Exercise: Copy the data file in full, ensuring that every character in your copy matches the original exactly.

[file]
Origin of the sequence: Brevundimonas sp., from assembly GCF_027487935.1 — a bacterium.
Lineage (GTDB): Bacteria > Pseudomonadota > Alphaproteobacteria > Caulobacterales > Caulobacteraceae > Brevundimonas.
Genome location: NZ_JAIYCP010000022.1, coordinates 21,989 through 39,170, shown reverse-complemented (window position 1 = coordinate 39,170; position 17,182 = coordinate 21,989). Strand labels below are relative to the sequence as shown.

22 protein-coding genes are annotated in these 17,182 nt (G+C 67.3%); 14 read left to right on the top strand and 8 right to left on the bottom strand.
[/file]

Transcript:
Origin of the sequence: Brevundimonas sp., from assembly GCF_027487935.1 — a bacterium.
Lineage (GTDB): Bacteria > Pseudomonadota > Alphaproteobacteria > Caulobacterales > Caulobacteraceae > Brevundimonas.
Genome location: NZ_JAIYCP010000022.1, coordinates 21,989 through 39,170, shown reverse-complemented (window position 1 = coordinate 39,170; position 17,182 = coordinate 21,989). Strand labels below are relative to the sequence as shown.

22 protein-coding genes are annotated in these 17,182 nt (G+C 67.3%); 14 read left to right on the top strand and 8 right to left on the bottom strand.